I played here on 21 September 2012 immediately after my round over the Antonine Course. Like the Antonine, the Carrickstone is a hilly parkland course and at 6001 Yards, Par 70, is slightly longer. I'd nipped on before a large group of 3 and 4 balls, but the course seemed relatively quiet in front of me, apart from a 4 ball of visitors. I'd played pretty well on the Antonine and had high hopes for the afternoon. The 1st on the Carrickstone is a claustrophobic 151 Yard Par 3, as shown here. Just hit the ball very straight and avoid hitting anyone on the 8th tee, right behind the green. The 2nd is played blind down a very steep hill and is a meaty 470 Yard Par 4. I'd already caught up with the 4 ball in front by then and for the next few holes it looked at though I'd become the invisible single player. It was only after I'd birdied the 466 yard Par 5 8th hole with a single putt from under 3 feet (as watched by the 4 ball from the next tee) that the guys decided to let me play through. It turned out that there was no-one in front of them so the rest of the round was pretty quick. I finished around 4 holes ahead of them. To be kind, maybe they were just enjoying the course rather than thinking about those behind them, since in my view, the Carrickstone is by far the better of the 2 courses at Dullatur.
The Stroke Index 1 hole is the 4th, a narrow double dog leg 357 Yard Par 4, with OOB (and the railway) down the right side. Your drive needs to thread its way past trees and the OOB to the right and stop short of a pond and more trees and your second needs to be absolutely accurate to find the small green. I took 6 after blocking myself out by going too far left off the tee. The next hole is an awkward 170 Yard Par 3, as shown here. I'd just missed the green to the left with my second ball after losing my first in the bushes to the left of the photo and was lucky to escape with a 5 after a decent putt. Another good hole, though.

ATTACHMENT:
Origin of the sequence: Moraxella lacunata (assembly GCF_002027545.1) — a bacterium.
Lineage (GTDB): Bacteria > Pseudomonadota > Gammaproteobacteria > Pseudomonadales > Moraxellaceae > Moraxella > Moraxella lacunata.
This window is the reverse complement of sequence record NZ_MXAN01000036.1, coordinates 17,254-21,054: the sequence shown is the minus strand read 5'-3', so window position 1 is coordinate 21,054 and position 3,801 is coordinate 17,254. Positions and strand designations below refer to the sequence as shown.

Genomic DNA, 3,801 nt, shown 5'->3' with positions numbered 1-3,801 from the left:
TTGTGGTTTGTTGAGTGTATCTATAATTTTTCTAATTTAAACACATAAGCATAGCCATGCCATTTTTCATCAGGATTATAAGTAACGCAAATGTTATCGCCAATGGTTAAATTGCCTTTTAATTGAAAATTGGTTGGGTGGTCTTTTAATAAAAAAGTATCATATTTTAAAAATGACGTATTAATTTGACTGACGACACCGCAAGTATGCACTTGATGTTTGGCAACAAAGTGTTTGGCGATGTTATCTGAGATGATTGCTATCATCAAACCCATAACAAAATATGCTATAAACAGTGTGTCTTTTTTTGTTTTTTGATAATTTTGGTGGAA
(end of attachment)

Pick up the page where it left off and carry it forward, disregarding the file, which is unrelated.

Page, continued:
The back 9 turned out to be even better than the front 9, with a succession of well-designed holes. This is the 14th, a 299 Yard Par 4 played from an elevated tee over a steep hill. Clear the hill, find the fairway and the bigger hitters would no doubt reach the green on a drier day. The 15th is a 143 Yard Par 3 played steeply downhill from an elevated tee, with the small green fronted by a stream and bunkers. Add in 3 really good Par 4s to finish and Carrickstone is great fun to play and I'd strongly recommend it. I scored a creditable 83, net 72, for a net 2 over par, with 30 putts. Thanks to the 4 ball letting me play through, I was round in just over 3 hours. 7 hours for 36 holes wasn't too bad overall and I'd still plenty of energy left for the heavy bag I had when caddying again the following day.
Mind you, my old golf shoes have still to dry out, since as this view of the 10th fairway shows, the Carrickstone course was just as wet underfoot as the Antonine had been.
I'm usually not particularly careful to read Local Rules on course scorecards unless I land on a path or am in doubt about a potential immovable obstruction etc. However, I did notice that the scorecards for the Antonine and Carrickstone Courses contained a local rule that I can't remember coming across before, namely "The Captain shall have priority on the tee at all times." Indeed, this is the first local rule, coming ahead of the usual stuff about out of bounds and areas of ground under repair etc. All club officials work hard for their clubs and deserve appropriate respect from other members, but I'm not sure it's necessary or appropriate to formalise the Captain's rights and privileges in this way. Maybe there had been an incident in the past, but I just wonder whether this works in practice. If you ever play here, you might like to be aware that the Local Rules provide that cundies are integral parts of the course and that French drains are ground under repair. No, I don't know either (maybe I should have asked the young lads I met on the Antonine what a cundie and a French drain looked like).